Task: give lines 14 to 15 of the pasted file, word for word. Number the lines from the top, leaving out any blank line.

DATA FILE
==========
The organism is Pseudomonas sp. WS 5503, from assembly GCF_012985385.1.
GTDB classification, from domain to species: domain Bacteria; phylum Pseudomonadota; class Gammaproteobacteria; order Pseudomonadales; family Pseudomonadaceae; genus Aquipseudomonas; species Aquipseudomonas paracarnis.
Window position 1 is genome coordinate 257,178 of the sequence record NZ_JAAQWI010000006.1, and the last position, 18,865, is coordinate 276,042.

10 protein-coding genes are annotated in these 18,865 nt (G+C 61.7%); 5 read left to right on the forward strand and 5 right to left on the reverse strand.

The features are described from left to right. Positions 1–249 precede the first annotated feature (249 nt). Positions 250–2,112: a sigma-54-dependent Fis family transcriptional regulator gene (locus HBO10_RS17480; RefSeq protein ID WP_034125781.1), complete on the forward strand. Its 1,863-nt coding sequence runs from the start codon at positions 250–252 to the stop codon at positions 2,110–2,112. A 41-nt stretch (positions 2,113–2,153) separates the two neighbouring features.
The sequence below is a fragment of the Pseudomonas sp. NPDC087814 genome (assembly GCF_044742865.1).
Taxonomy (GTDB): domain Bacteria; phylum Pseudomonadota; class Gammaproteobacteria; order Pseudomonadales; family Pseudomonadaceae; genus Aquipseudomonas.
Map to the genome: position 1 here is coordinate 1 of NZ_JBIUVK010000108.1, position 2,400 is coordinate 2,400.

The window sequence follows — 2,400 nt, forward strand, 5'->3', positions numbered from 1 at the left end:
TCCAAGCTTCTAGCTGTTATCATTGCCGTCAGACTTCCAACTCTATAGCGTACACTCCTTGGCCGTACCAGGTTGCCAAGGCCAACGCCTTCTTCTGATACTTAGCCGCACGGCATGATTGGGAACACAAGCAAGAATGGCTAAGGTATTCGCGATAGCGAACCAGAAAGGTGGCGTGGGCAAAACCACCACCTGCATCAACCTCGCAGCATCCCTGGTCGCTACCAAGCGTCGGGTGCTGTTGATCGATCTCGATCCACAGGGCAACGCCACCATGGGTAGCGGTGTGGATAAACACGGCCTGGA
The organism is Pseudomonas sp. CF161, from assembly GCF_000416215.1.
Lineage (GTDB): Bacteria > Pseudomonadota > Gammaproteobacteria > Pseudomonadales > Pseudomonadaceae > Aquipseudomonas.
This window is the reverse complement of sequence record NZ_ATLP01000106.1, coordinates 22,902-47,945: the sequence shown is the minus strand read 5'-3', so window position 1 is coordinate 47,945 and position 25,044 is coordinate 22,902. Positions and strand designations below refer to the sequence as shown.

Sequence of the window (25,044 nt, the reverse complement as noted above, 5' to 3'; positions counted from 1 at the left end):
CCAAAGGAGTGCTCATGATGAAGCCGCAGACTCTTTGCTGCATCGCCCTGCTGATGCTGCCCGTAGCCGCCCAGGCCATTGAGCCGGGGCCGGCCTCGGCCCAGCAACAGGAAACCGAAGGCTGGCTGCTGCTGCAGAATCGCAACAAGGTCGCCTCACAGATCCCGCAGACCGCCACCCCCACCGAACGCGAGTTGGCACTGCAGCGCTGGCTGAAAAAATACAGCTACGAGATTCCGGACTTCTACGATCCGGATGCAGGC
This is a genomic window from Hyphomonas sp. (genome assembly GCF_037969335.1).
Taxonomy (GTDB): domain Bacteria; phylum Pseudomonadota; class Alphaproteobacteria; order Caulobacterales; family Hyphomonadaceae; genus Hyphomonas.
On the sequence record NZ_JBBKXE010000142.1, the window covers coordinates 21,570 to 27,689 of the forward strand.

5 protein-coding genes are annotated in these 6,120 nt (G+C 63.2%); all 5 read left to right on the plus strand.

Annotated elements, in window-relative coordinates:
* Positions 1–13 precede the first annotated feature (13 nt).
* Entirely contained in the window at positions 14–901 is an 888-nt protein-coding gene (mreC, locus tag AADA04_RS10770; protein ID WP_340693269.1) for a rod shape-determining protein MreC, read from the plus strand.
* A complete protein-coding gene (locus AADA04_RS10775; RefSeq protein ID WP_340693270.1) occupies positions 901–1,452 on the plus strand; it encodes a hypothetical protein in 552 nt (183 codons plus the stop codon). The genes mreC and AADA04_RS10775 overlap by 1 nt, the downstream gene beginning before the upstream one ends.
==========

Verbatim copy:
Sequence of the window (25,044 nt, the reverse complement as noted above, 5' to 3'; positions counted from 1 at the left end):
CCAAAGGAGTGCTCATGATGAAGCCGCAGACTCTTTGCTGCATCGCCCTGCTGATGCTGCCCGTAGCCGCCCAGGCCATTGAGCCGGGGCCGGCCTCGGCCCAGCAACAGGAAACCGAAGGCTGGCTGCTGCTGCAGAATCGCAACAAGGTCGCCTCACAGATCCCGCAGACCGCCACCCCCACCGAACGCGAGTTGGCACTGCAGCGCTGGCTGAAAAAATACAGCTACGAGATTCCGGACTTCTACGATCCGGATGCAGGC